Chow Mein Vs Chow Fun: Key Differences and Fun Facts

Written by Luisa Davis on . Posted in food

My only experience with Chinese cuisine is that of the “Westernized” Chinese take-out variety, so my noodle knowledge is severely lacking. Imagine my surprise when, on a business trip to Beijing, I learned that Chinese noodles actually come in a variety of shapes and sizes, all of them different from each other based on the ingredients used in making them and the kind of recipes that they are often incorporated into.

Chow mein and chow fun (or chow foon) are two of the most popular Chinese noodle dishes in the world. However, not a lot of people know how these two noodle styles differ from each other (probably due to the similar names) and what kind of noodles they’re supposed to be.

To put it simply, chow mein is made out of thin rounded egg noodles that are often used stir fried until crispy. Chow fun, on the other hand, are also commonly used stir fried in a lot of dishes, but are made out of the rice noodles that are flatter and wider than regular egg noodles. The texture is chewier and more slippery than egg noodles too.

But the differences does not lie in the shape of the noodles as well as the ingredient from which they are primarily made from. Here are other fun facts about these two yummy noodle dishes.

What is Chow Mein

Some people mistakenly believe that chow mein originated from America- in pretty much the same way that the California Roll is not from Japanese cuisine, but American (since it was invented in the US). But chow mein is authentically Chinese. The name itself is derived from the Taishanese word “chau meing.” The dish was invented by people in a city called Taisha which is located near the Pearl River delta.

Chow mein is made out of egg, wheat flour, and water. Among all Chinese noodles, this is the one that has been able to permeate the global food market on a wide scale. It’s the kind of noodles that most people are familiar with. They are shaped pretty similar to spaghetti, but are thinner and sometimes, longer.

What is Chow Fun?

Chow fun originated from a subdistrict of Guangzhou called Shahe (the noodles is also alternatively called as Shahe Fun). While chow mein is popular in northern China, chow fun is more dominant in the south. This kind of noodles has also spread to south east Asia, and has been incorporated into the cuisine of countries like the Philippines, Vietnam, Thailand, and Indonsia.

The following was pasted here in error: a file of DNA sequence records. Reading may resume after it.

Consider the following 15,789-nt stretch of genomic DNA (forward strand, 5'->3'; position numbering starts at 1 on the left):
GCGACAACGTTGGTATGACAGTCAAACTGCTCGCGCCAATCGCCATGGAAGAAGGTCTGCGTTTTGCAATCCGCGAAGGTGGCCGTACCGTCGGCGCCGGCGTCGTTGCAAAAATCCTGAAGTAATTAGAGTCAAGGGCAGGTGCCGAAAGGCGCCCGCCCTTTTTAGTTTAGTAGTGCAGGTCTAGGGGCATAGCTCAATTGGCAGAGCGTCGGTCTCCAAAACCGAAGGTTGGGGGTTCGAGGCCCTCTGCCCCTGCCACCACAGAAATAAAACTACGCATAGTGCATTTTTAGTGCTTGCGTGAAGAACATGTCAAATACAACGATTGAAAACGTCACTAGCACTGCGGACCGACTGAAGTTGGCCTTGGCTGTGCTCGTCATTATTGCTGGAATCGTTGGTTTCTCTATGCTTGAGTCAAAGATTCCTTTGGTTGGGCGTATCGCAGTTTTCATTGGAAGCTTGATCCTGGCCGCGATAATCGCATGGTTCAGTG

As previously mentioned, chow fun is made out of rice flour. The noodles’ shape is flat and broad. When buying chow fun in the market, you can choose between two varieties: fresh or dried. You can use fresh chow fun noodles immediately, but dried chow fun needs to be soaked first before you can stir fry it.

What is Chow Mein Fun?

This is something that you would normally see in the menus of Westernized Chinese restaurants, and it’s actually kind of a misnomer. What they’re usually serving is a lo mein, which uses the same kind of noodles as chow mein, albeit boiled rather than stir fried.

Chicken Chow Mein Fun Recipe

*Noodles (mein or fun, depends on  your preference)

*Garlic, chopped

*Ginger, chopped

*Three tablespoons soy sauce

*Veggies (e.g. julienned carrots, broccoli, bell pepper, etcetera)

*Two tablespoons oyster sauce

*A dash of sesame oil

*Light and dark soy sauce, diluted with a bit of water

*Chicken breast, cut into small pieces

*Chicken bouillon powder, half tablespoon

  1. Marinate the chiken with salt, black pepper, and soy sauce. Add a little bit of garlic and ginger to the marinade for that authentic Chinese flavor.
  2. Cook the noodles in a pot of boiling water until al dente. Once cooked, dip the bottom of the pot in cold water to stop the noodles from cooking further. If you’re using fresh chow fun, you don’t need to do this step. If using the dried variety, you need to soak it first until soft.  
  3. Heat some oil in a wok and stir fry the chicken, along with the rest of the garlic and ginger. Once the chicken has been cooked, add the veggies, and stir fry for about three to four minutes.
  4. Add the egg noodles into the wok and stir fry for another couple of minutes. You can put the rest of the seasonings in. Adjust the amounts if needed.
  5. Serve the dish hot.

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Luisa Davis

Luisa Davis

Luisa Davis is a frelance writer and foodie based in Portland, California. Though raised on her mother's homestyle Italian cooking, she has spent most of the last five years traveling and immersing herself in other countries' cuisines. Her work have been published in various publications, both online and offline.

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